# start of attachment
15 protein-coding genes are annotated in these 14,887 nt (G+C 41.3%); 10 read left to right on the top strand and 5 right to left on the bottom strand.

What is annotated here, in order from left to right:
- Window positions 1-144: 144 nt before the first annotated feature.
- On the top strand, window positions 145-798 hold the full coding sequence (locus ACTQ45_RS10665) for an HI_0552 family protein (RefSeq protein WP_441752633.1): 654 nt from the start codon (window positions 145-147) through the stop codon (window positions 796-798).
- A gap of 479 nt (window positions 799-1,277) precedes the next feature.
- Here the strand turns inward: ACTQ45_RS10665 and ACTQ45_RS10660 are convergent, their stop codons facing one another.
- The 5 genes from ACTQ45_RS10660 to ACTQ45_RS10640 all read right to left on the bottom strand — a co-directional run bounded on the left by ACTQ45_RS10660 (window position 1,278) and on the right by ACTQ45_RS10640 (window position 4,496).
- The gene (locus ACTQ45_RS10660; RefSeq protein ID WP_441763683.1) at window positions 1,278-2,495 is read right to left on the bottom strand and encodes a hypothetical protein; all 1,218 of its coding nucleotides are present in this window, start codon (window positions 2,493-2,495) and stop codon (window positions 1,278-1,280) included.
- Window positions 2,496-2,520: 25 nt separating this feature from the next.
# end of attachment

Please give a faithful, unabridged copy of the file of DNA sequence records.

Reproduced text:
15 protein-coding genes are annotated in these 14,887 nt (G+C 41.3%); 10 read left to right on the top strand and 5 right to left on the bottom strand.

What is annotated here, in order from left to right:
- Window positions 1-144: 144 nt before the first annotated feature.
- On the top strand, window positions 145-798 hold the full coding sequence (locus ACTQ45_RS10665) for an HI_0552 family protein (RefSeq protein WP_441752633.1): 654 nt from the start codon (window positions 145-147) through the stop codon (window positions 796-798).
- A gap of 479 nt (window positions 799-1,277) precedes the next feature.
- Here the strand turns inward: ACTQ45_RS10665 and ACTQ45_RS10660 are convergent, their stop codons facing one another.
- The 5 genes from ACTQ45_RS10660 to ACTQ45_RS10640 all read right to left on the bottom strand — a co-directional run bounded on the left by ACTQ45_RS10660 (window position 1,278) and on the right by ACTQ45_RS10640 (window position 4,496).
- The gene (locus ACTQ45_RS10660; RefSeq protein ID WP_441763683.1) at window positions 1,278-2,495 is read right to left on the bottom strand and encodes a hypothetical protein; all 1,218 of its coding nucleotides are present in this window, start codon (window positions 2,493-2,495) and stop codon (window positions 1,278-1,280) included.
- Window positions 2,496-2,520: 25 nt separating this feature from the next.